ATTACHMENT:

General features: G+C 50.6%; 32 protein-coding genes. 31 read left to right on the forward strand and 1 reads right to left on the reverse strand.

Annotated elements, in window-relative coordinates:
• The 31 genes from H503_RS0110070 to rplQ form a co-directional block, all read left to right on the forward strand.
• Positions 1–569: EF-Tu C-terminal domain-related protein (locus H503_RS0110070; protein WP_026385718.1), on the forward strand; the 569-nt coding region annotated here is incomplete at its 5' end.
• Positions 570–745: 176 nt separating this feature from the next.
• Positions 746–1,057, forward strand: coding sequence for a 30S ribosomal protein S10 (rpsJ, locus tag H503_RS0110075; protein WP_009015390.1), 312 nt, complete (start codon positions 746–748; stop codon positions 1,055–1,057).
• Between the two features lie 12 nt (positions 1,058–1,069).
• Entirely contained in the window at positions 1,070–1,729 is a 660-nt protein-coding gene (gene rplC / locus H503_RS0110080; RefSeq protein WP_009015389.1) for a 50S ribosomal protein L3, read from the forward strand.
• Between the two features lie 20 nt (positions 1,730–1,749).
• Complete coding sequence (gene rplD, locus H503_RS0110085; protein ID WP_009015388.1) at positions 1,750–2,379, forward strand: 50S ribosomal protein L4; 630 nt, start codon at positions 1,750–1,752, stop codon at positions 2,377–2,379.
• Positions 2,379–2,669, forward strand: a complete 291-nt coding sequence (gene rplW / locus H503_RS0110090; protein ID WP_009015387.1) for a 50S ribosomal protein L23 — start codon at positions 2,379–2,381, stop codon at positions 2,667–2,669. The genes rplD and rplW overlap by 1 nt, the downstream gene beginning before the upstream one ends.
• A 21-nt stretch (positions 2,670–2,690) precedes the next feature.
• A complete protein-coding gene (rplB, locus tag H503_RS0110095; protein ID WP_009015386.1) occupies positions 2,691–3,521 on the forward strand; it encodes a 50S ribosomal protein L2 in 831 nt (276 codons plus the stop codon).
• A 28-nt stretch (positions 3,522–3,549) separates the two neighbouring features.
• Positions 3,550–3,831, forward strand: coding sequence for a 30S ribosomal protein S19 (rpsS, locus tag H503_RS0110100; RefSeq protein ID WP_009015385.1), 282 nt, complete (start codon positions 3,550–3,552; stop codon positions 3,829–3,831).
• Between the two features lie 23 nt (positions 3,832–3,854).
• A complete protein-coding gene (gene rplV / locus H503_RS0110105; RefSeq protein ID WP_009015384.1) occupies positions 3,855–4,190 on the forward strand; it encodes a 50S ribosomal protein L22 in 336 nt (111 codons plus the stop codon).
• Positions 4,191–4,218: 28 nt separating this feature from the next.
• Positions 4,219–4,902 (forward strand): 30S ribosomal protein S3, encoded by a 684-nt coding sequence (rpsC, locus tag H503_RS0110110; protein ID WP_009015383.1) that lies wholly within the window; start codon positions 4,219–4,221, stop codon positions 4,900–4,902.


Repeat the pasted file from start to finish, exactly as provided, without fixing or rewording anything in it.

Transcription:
General features: G+C 50.6%; 32 protein-coding genes. 31 read left to right on the forward strand and 1 reads right to left on the reverse strand.

Annotated elements, in window-relative coordinates:
• The 31 genes from H503_RS0110070 to rplQ form a co-directional block, all read left to right on the forward strand.
• Positions 1–569: EF-Tu C-terminal domain-related protein (locus H503_RS0110070; protein WP_026385718.1), on the forward strand; the 569-nt coding region annotated here is incomplete at its 5' end.
• Positions 570–745: 176 nt separating this feature from the next.
• Positions 746–1,057, forward strand: coding sequence for a 30S ribosomal protein S10 (rpsJ, locus tag H503_RS0110075; protein WP_009015390.1), 312 nt, complete (start codon positions 746–748; stop codon positions 1,055–1,057).
• Between the two features lie 12 nt (positions 1,058–1,069).
• Entirely contained in the window at positions 1,070–1,729 is a 660-nt protein-coding gene (gene rplC / locus H503_RS0110080; RefSeq protein WP_009015389.1) for a 50S ribosomal protein L3, read from the forward strand.
• Between the two features lie 20 nt (positions 1,730–1,749).
• Complete coding sequence (gene rplD, locus H503_RS0110085; protein ID WP_009015388.1) at positions 1,750–2,379, forward strand: 50S ribosomal protein L4; 630 nt, start codon at positions 1,750–1,752, stop codon at positions 2,377–2,379.
• Positions 2,379–2,669, forward strand: a complete 291-nt coding sequence (gene rplW / locus H503_RS0110090; protein ID WP_009015387.1) for a 50S ribosomal protein L23 — start codon at positions 2,379–2,381, stop codon at positions 2,667–2,669. The genes rplD and rplW overlap by 1 nt, the downstream gene beginning before the upstream one ends.
• A 21-nt stretch (positions 2,670–2,690) precedes the next feature.
• A complete protein-coding gene (rplB, locus tag H503_RS0110095; protein ID WP_009015386.1) occupies positions 2,691–3,521 on the forward strand; it encodes a 50S ribosomal protein L2 in 831 nt (276 codons plus the stop codon).
• A 28-nt stretch (positions 3,522–3,549) separates the two neighbouring features.
• Positions 3,550–3,831, forward strand: coding sequence for a 30S ribosomal protein S19 (rpsS, locus tag H503_RS0110100; RefSeq protein ID WP_009015385.1), 282 nt, complete (start codon positions 3,550–3,552; stop codon positions 3,829–3,831).
• Between the two features lie 23 nt (positions 3,832–3,854).
• A complete protein-coding gene (gene rplV / locus H503_RS0110105; RefSeq protein ID WP_009015384.1) occupies positions 3,855–4,190 on the forward strand; it encodes a 50S ribosomal protein L22 in 336 nt (111 codons plus the stop codon).
• Positions 4,191–4,218: 28 nt separating this feature from the next.
• Positions 4,219–4,902 (forward strand): 30S ribosomal protein S3, encoded by a 684-nt coding sequence (rpsC, locus tag H503_RS0110110; protein ID WP_009015383.1) that lies wholly within the window; start codon positions 4,219–4,221, stop codon positions 4,900–4,902.